Shared a cigarette for breakfast? More than one I reckon. John McCauley of Deer Tick has a voice that was made for this song. One for the road, sung in chorus, gives me the warmest, fuzzy feeling all over. Stick me on a greyhound bus with Middle Brother playing to the open road and I reckon I’d be a happy girl. Just about the best darned cover (yes, I know but don’t care) I ever heard. Pure magic.

 

1 PHOSPHORESCENT – SONG FOR ZULA (2013)

 

It is Matthew Houck’s ragged, yet fragile vocals that stitch together Zula’s imagery, which cuts far and deep. Intensely poignant lyrics, sweeping strings, pulsing drum machine: it all weaves together to form an emotional testament to the end of a relationship. Ever had your heart broken? This is what it feels like.

 

So there we have it, 200 of our favourite songs since 2008. Everyone a gem, everyone a memory. Enjoy!

 

Check out the full countdown here: 200-181, 180-161, 160-141140-121, 120-101, 100-9190-8180-7170-6160-5150-4140-3130-21 and 20-11.

So here we are, the penultimate day of our countdown of our favourite 200 songs marking ten years of MM. Today, we’ve hit the top twenty…

 

20 The Dutchess & The Duke – Reservoir Park (2008)

Wonderfully rootsy swagger of earthy, organic folk-rock set to a loose Stones like honky tonk rumble.

 

19 Wooden Wand – Winter In Kentucky (2011)

 

Set against a backdrop of rolling, countrified rock, Winter In Kentucky is peerless narrative songwriting. A story of bone-weary resignation written from the perspective of a meth addict on a reality show after his girlfriend left him for rehab.

 

18 Emil Friis – Sand In Your Eyes (2015)

 

Possesses a rhythmic simplicity that transports the listener off somewhere else, and throughout Emil Friis effortlessly orchestrates all this with his lyrics resonating long after the song ends, which is usually when we stick it on again. Just a fantastic record full of little twists and turns with an occasional (friendly) cuff round the ear to keep your attention.

 

17 We Are Augustines – Juarez (2011)

Much like Airborne Toxic Event before them, We Are Augustines flamed brightest with one exceptional debut album. Juarez comes from it, a beautiful slow burner and impassioned confessional that somehow finds redemption in an epic climax.

 

16 Dr. Dog – Shadow People (2010)

 

Perfect blend of sweet Americana, country twang and oddball pop, dashed through with a touch of their hometown Philly soul.

 

15 Wye Oak – Civilian (2011)

 

Ah, the echo laden MBV influenced guitar, the pummelling drums, the droning organ, the quiet / loud / quiet structure. Just glorious noise-pop.

 

14 Fleet Foxes – White Winter Hymnal (2008)

 

A simple vocal round to start, some trebly guitar and confident percussion, but it is those voices, and those harmonies, that blows White Winter Hymnal wide open.

 

13 The Amazing Snakeheads – Where Is My Knife (2014)

If a song could musically define menace this would be it. Set to an ominous, tribal rhythm, it thrums throughout with quivering, barely surpressed fury and threat. With vocals that start I’m gonna show you if it takes all night / We’re staying here till you get it right / It’s been three whole days with no end in sight. Things don’t get any better either.

 

12 Richard Buckner – Willow (2012)

 

This is a lying-in-a-daisy-meadow-looking-at-the-scudding-clouds sort of song. A gentle guitar arrangement coupled with some tender lyrics and softly sung vocals, all of which appeals to the latent hippy in me. Clippety clop: do you know Mr Buckner, I always remember.

 

11 The National – Bloodbuzz Ohio (2010)

They have many imitators, but none can ‘do’ the National like the National. Typically hypnotic offering, and with a voice as deep as the night, Matt Berninger’s unmistakeable baritone cuts through this lament, with the drums bringing up the rear. Sad, atmospheric and uplifting at the same time.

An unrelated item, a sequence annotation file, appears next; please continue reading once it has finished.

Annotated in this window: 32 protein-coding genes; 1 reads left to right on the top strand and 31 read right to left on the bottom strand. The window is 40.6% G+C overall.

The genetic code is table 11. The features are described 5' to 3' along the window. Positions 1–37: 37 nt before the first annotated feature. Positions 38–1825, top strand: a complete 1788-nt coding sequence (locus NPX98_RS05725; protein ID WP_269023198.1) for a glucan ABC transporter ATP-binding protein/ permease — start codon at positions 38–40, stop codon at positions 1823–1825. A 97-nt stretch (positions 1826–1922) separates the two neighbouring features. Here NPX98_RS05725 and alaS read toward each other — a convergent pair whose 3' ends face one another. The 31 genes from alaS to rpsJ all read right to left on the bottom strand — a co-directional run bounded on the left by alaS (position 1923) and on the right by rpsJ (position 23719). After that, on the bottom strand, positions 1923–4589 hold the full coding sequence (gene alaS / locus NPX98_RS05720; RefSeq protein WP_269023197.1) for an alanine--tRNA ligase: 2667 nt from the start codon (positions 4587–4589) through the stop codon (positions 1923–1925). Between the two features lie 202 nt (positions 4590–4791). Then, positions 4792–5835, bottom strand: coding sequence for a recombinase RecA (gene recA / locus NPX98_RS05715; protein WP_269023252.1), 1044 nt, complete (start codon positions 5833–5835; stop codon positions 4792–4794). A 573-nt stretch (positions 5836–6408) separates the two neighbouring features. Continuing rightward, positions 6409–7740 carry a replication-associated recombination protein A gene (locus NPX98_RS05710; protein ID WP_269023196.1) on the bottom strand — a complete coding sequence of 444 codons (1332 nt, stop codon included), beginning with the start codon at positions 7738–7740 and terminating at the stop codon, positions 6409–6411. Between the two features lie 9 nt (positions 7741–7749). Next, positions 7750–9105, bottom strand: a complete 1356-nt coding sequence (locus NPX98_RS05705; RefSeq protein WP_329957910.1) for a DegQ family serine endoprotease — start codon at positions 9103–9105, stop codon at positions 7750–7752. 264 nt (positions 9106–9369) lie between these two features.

Check out numbers 200-181, 180-161, 160-141140-121, 120-101, 100-9190-8180-7170-6160-5150-4140-31 and 30-21.

 

We’re getting towards the sharp end of our mammoth count down now. Here are songs 30-21 of our favourites of the past ten years.

30 Bear Bones – Oil And Lacquer (2010)

 

An eight-piece folk explosion of rousing, thickly accented, swagger and swing.

 

29 James McMurtry – Copper Canteen (2015)

 

Opening with the quasi-funny, possibly serious “Honey don’t you be yelling at me while I’m cleaning my gun“, plucked banjo and descending guitar plot the staging posts of a jaundiced marriage – one of America’s finest, and uneasiest, singer-songwriters.

 

28 Cave Singers – At The Cut (2009)

 

A three minute, foot-tapping, bone-trembling dust-up. At The Cut is the Cave Singers at their sweaty, percussion-heavy finest.

 

27 Eddy Current Suppression Ring – Colour Television (2008)

 

The insistent guitar is ravaged with a punk attitude I thought was long dead. Could have come from 1976 and share a gob full of spit with the best of that era, by that I mean The Clash and there is no greater praise I can bestow. Another story televised / Another billion hypnotised. Quite

 

26 The Lumineers – Flapper Girl (2012)

 

Simple, sincere, parlour-room folk of the most heartfelt and vulnerable kind.

 

25 Junip – Line Of Fire (2013)

 

Wistful and reflective; there’s more than a kernal of truth in these insightful lyrics: You realise it’s just a whim/And you notice it matters/Who and what you let under your skin.

 

24 We Are Augustines – Ohio (2011)

Our second cover in the countdown, We Are Augustines’ stunning take on Damien Jurado’s wonderfully evocative and painfully sad tale of parental kidnap.

 

23 Jamie T – Spiders Web (2009)

The pretty acoustic guitar motif is offset by Jamie T’s uniquely rasping vocal of part rap, part song and part slur, and all backed up with a rowdy chorus that could blast stone from a quarry.

 

22 Howling Owls – A Wordsmith’s Reverie (2011)

 

More queasily understated folk from Howling Owls. With an almost waltz-time feel, here is another perfectly delivered everyday tale of resignation and failed expectations.

 

21 Damien Jurado – Metallic Cloud (2014)

 

It’s a temporary fix / In case you don’t come down’ – and maybe it is. A lingering air of melancholy over a simple soaring musical arrangement, this is (in a way) the musical religion of Damien Jurado. All seeing, all knowing, quietly anthemic and ethereal.

 

Check out numbers 200-181, 180-161, 160-141140-121, 120-101, 100-9190-8180-7170-6160-5150-41 and 40-31.

  1. T. Hardy Morris – Homemade Bliss
  2. Whispertown – Never Felt Young
  3. Phil Cook – Another Mother’s Son
  4. Devendra Banhart – Shown And Told
  5. An Horse – Get Out Somehow
  6. River Whyless – Darkness In Mind
  7. Ty Segall & White Fence – Good Boy
  8. Neko Case – Curse Of The I-5 Corridor (feat. Mark Lanegan)
  9. Fucked Up – High Rise (Trainspotters cover)
  10. Rolling Blackouts Coastal Fever – An Air Conditioned Man
  11. MOURN – Fun At The Geysers
  12. Gretchen Peters – Wichita
  13. Beach Skulls – Summer Citrus
  14. Culture Abuse – Bee Kind To The Bugs